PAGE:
So here I was on the El train on my way to Vitagraph, the hatpin in my pocketbook. After the “impromter” show finished (Editor’s note: See Ch. 1 for a description of the actors’ shenanigans on the train.), I settled back in my seat to plan my job-getting strategy. I told myself I was going to be a great movie writer and make hundreds, perhaps thousands of dollars. I rehearsed a beautiful speech about my writing prowess that I was sure would do the trick.
The train slowed down for a station. The little conductor came up, touched my elbow and pointed out the window. “There it is. The Vitagraph,” he said.
Those old Vitagraph Studios! They have been dismantled for many years now, but at the time the ugly blocks of cement buildings, rising up behind wooden walls, were as awesome as Merlin’s castle.
I got off the train and followed the flocks of actors on the block-long walk to the entrance. A stern looking guard stood at the gate. I waited until everybody else had filed through before I went up to him.
“I…I’m Agnes Christine Johnston, the writer.” I shook so much I could hardly get the words out. “I want to see the scenario editor.”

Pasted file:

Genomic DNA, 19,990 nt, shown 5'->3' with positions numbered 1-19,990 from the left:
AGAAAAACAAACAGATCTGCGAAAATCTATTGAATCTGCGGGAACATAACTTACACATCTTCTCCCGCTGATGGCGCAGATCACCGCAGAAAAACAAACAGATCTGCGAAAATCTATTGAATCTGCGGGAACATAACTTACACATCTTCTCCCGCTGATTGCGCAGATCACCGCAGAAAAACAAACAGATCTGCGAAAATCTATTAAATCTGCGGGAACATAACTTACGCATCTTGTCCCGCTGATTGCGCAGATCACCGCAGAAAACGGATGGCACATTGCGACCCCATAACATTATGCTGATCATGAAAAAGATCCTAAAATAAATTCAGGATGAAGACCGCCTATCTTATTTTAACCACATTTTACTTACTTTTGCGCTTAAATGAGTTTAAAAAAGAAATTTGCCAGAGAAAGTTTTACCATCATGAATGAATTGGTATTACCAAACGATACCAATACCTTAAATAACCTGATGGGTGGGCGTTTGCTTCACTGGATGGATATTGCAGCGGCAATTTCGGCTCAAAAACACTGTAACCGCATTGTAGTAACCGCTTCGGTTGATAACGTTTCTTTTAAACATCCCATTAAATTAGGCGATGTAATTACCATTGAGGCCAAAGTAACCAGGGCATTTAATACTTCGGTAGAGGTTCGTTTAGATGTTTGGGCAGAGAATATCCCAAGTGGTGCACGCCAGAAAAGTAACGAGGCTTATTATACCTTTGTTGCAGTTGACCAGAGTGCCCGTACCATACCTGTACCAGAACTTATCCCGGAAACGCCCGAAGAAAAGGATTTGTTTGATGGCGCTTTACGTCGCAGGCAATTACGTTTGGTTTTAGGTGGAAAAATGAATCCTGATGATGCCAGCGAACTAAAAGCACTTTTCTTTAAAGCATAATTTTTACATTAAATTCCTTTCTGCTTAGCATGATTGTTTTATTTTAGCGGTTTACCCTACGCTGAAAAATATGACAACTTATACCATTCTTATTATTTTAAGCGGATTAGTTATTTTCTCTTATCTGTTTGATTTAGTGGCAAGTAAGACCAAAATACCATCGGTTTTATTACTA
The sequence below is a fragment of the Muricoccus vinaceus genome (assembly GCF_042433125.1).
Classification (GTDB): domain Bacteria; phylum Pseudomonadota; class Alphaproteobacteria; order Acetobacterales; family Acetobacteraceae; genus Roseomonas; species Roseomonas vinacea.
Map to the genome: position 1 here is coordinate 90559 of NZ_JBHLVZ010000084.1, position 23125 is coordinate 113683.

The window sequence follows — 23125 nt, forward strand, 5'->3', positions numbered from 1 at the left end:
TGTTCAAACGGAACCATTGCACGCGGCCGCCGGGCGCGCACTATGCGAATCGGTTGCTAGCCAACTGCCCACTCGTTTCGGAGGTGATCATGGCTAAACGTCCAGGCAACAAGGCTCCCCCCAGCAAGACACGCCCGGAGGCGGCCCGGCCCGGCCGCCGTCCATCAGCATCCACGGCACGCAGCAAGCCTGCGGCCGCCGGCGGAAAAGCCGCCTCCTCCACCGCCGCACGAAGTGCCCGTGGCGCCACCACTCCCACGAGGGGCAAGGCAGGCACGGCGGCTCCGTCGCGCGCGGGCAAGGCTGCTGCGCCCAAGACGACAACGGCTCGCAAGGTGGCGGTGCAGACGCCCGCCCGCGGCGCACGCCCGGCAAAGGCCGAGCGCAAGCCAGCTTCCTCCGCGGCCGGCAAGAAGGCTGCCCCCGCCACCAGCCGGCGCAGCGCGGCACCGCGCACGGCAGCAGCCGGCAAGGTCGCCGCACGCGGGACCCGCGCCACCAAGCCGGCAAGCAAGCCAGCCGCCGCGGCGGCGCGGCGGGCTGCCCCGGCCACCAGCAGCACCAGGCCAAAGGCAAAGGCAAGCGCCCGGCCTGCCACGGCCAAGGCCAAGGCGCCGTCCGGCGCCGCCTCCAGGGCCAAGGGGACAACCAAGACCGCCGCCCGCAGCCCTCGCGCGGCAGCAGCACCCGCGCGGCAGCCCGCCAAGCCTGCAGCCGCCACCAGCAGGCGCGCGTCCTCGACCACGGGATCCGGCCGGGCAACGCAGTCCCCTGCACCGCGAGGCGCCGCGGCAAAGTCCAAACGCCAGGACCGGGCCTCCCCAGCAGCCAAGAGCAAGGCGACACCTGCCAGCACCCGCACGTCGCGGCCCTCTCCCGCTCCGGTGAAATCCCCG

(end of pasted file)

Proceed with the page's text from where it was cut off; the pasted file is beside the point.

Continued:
“Huh,” he sniffed, either from suspicion or the small amount of gasoline fumes emitting from my hat.
“I really am a writer,” I insisted. “Author of ‘Tried for His Own Murder.’”
“Never heard of it,” he grunted.
Since I didn’t go away, he reached for his phone and, after muffled mumblings, turned to me. “You can do to Miss Bertsch’s office. She’s the scenario editor. Number One, Writer’s Building. Down the first street to your left. Go straight there. No hanging around the stages, mind you!”
As I stepped through the gate, I had to jump aside from the path of an oncoming automobile. At the wheel sat a man I recognized, Maurice Costello, billed on nickelodeon posters as “the matinee idol of the silver screen.” Later, I was to know his daughters, Helene and Delores, and his grandson, John Barrymore, and to learn how greathearted Maurice was. But back then, when he gave me a smile, I decided it was more of a leer, and I put my hand into my pocketbook and took a firm grip on my hatpin.